Humans are essentially 90% bacteria. These bacteria pepper our skin and hang out in our digestive tracts, helping to break down complex carbohydrates and keeping bad bugs in check. We know how the human microbiome (our collection of bacteria) gets seeded during the birth process, and we know how bacterial populations change in the aftermath of a biological apocalyse, such as their human host taking a course of antibiotics. Yet we know very little about how the microbiome changes on... Read more
Have you seen a care plan recently? Despite a massive effort, we didn't see many in our national evaluation of care plans and care planning. Our new paper reports the findings of this work, summarised here.
After my voice lesson Sunday afternoon, I heard bells. Eight bells, ringing on and on. My voice lessons are in the bowels of Washington National Cathedral – a real live Gothic cathedral, hand-carved over the last 107 years by bearded Englishmen, or at least the group included one bearded Englishman who lives in my neighborhood. […]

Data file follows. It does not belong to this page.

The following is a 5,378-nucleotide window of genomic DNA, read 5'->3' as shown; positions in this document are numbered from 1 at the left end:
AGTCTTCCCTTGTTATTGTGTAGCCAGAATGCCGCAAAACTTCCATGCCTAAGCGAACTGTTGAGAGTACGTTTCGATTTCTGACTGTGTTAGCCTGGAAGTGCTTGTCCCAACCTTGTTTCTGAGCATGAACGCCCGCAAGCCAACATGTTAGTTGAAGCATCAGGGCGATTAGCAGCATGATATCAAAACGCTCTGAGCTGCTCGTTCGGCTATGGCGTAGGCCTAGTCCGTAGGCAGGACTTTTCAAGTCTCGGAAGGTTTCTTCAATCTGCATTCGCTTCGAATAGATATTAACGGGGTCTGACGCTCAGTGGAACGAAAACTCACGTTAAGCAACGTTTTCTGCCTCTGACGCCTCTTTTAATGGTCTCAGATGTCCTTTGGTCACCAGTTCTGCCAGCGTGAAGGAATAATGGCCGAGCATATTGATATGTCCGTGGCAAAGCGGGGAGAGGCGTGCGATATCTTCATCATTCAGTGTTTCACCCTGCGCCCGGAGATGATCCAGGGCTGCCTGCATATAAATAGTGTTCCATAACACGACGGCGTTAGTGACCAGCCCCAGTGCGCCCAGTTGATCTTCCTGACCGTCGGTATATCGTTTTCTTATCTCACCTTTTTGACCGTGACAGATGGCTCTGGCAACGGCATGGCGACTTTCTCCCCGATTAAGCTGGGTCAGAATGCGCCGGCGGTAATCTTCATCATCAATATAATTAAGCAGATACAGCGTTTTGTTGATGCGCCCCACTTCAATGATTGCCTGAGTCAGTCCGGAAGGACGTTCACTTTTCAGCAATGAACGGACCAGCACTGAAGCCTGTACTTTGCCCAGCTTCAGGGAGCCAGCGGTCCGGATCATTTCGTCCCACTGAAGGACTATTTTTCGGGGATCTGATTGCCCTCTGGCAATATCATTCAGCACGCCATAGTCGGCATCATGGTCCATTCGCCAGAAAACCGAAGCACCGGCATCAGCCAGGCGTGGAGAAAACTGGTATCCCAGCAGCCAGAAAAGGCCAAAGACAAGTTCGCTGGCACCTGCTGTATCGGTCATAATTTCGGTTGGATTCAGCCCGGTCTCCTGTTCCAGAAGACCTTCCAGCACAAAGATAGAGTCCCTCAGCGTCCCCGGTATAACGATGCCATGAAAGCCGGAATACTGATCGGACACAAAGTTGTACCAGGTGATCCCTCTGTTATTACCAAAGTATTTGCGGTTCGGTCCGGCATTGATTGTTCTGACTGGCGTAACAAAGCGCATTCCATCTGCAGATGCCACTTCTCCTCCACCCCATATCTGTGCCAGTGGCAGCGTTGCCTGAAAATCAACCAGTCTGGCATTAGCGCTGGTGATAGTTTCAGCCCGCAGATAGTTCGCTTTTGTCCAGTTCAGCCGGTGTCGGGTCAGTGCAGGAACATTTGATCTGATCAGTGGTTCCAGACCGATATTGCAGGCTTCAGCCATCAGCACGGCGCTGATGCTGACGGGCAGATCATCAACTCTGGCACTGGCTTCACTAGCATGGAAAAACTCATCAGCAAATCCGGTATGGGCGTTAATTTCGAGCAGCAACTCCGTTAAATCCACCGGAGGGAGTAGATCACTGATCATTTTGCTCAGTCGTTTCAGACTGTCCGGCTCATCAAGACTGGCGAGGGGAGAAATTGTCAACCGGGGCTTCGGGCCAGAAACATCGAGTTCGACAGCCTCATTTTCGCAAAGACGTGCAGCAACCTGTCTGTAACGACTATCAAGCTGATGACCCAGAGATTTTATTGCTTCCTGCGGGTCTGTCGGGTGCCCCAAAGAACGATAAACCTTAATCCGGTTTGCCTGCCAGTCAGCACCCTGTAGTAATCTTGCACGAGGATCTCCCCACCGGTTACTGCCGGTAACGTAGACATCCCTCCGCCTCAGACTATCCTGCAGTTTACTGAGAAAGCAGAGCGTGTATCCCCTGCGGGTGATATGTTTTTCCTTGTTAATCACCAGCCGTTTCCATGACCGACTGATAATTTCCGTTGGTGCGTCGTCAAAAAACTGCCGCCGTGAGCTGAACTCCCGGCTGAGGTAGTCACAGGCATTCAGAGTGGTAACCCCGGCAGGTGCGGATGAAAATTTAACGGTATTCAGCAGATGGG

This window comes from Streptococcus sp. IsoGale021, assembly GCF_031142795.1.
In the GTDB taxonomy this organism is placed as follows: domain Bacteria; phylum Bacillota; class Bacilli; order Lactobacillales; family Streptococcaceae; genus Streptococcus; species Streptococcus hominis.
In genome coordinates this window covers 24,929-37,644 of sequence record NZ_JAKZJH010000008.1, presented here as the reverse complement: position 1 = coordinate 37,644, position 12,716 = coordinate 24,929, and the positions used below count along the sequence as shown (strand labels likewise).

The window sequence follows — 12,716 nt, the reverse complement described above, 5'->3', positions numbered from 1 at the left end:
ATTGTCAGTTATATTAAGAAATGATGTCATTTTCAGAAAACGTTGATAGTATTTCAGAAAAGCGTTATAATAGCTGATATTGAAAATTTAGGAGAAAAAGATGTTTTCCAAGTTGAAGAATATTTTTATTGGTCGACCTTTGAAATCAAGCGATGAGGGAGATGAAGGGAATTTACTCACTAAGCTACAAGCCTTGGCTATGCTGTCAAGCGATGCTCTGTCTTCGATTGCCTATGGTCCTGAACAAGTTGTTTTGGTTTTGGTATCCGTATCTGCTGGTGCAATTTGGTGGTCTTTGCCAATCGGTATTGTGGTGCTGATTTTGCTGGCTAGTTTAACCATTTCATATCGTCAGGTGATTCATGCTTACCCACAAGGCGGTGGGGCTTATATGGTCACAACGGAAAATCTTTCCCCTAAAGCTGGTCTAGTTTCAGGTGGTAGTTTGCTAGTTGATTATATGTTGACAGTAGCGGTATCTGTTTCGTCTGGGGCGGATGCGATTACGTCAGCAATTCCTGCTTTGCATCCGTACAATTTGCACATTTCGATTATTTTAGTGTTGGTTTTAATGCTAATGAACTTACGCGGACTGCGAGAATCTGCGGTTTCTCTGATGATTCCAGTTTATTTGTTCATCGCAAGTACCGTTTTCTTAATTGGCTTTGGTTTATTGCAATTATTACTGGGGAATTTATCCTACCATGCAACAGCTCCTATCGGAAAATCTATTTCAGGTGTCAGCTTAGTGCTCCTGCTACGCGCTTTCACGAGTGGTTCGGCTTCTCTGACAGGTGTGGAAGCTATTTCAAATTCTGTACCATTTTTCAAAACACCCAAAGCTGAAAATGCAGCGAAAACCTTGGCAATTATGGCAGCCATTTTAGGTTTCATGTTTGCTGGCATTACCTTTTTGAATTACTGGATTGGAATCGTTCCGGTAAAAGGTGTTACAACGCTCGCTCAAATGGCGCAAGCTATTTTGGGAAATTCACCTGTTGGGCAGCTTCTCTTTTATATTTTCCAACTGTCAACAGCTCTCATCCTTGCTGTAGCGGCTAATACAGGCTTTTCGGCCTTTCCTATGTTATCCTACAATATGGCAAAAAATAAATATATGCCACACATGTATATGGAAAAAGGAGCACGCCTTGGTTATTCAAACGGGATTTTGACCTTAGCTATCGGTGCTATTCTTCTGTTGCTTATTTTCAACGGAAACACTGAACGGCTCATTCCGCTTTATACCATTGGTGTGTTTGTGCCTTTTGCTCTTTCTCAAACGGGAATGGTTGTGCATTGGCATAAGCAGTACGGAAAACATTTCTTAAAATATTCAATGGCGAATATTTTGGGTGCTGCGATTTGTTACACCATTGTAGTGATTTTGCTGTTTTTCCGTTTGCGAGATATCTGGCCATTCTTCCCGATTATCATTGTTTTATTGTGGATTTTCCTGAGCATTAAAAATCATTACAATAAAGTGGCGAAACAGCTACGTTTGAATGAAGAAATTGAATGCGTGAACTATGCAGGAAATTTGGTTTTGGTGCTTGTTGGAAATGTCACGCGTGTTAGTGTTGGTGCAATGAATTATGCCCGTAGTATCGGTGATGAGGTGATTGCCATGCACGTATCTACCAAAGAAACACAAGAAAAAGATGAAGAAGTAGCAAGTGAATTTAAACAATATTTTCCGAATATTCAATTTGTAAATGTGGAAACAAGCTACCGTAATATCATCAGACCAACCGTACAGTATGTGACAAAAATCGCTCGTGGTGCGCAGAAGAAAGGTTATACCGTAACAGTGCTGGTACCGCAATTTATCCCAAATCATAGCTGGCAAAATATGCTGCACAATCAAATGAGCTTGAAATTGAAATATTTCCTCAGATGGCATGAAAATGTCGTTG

Institute of Hazard, Risk and Resilience Blog - Making a difference to how we live with hazard and risk.
6th November 2014, 19:30 to 21:00, Durham Town Hall, Market Place, Durham City. Presenters: Prof Michael Goldstein and Dr Camila Caiado, Dept of Mathematical Sciences Health problems, from cardiovascular disease to the AIDS epidemic, present major social challenges that require [...]
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